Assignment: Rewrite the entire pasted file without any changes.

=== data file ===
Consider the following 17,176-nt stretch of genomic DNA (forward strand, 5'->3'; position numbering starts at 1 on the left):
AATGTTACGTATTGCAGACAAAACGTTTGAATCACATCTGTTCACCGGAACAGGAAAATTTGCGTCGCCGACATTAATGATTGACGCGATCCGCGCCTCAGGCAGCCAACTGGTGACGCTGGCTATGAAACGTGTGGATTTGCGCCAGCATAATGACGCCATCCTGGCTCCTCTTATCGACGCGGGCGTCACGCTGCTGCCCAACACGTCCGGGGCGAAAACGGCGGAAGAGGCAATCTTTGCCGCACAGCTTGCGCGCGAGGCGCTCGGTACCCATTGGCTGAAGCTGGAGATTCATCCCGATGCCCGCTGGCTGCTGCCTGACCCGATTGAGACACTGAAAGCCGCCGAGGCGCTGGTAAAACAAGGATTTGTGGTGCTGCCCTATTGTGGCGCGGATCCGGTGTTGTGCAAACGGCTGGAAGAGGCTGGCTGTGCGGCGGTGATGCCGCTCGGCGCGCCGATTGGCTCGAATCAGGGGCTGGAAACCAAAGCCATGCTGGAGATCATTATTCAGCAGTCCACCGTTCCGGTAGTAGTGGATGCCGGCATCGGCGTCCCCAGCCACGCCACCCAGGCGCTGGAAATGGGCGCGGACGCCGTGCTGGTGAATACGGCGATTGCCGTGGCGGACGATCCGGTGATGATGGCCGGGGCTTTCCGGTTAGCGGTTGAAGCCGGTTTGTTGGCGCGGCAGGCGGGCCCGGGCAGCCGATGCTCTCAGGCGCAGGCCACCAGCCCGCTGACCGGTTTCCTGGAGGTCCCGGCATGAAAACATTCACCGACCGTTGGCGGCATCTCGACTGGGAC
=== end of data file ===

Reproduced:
Consider the following 17,176-nt stretch of genomic DNA (forward strand, 5'->3'; position numbering starts at 1 on the left):
AATGTTACGTATTGCAGACAAAACGTTTGAATCACATCTGTTCACCGGAACAGGAAAATTTGCGTCGCCGACATTAATGATTGACGCGATCCGCGCCTCAGGCAGCCAACTGGTGACGCTGGCTATGAAACGTGTGGATTTGCGCCAGCATAATGACGCCATCCTGGCTCCTCTTATCGACGCGGGCGTCACGCTGCTGCCCAACACGTCCGGGGCGAAAACGGCGGAAGAGGCAATCTTTGCCGCACAGCTTGCGCGCGAGGCGCTCGGTACCCATTGGCTGAAGCTGGAGATTCATCCCGATGCCCGCTGGCTGCTGCCTGACCCGATTGAGACACTGAAAGCCGCCGAGGCGCTGGTAAAACAAGGATTTGTGGTGCTGCCCTATTGTGGCGCGGATCCGGTGTTGTGCAAACGGCTGGAAGAGGCTGGCTGTGCGGCGGTGATGCCGCTCGGCGCGCCGATTGGCTCGAATCAGGGGCTGGAAACCAAAGCCATGCTGGAGATCATTATTCAGCAGTCCACCGTTCCGGTAGTAGTGGATGCCGGCATCGGCGTCCCCAGCCACGCCACCCAGGCGCTGGAAATGGGCGCGGACGCCGTGCTGGTGAATACGGCGATTGCCGTGGCGGACGATCCGGTGATGATGGCCGGGGCTTTCCGGTTAGCGGTTGAAGCCGGTTTGTTGGCGCGGCAGGCGGGCCCGGGCAGCCGATGCTCTCAGGCGCAGGCCACCAGCCCGCTGACCGGTTTCCTGGAGGTCCCGGCATGAAAACATTCACCGACCGTTGGCGGCATCTCGACTGGGAC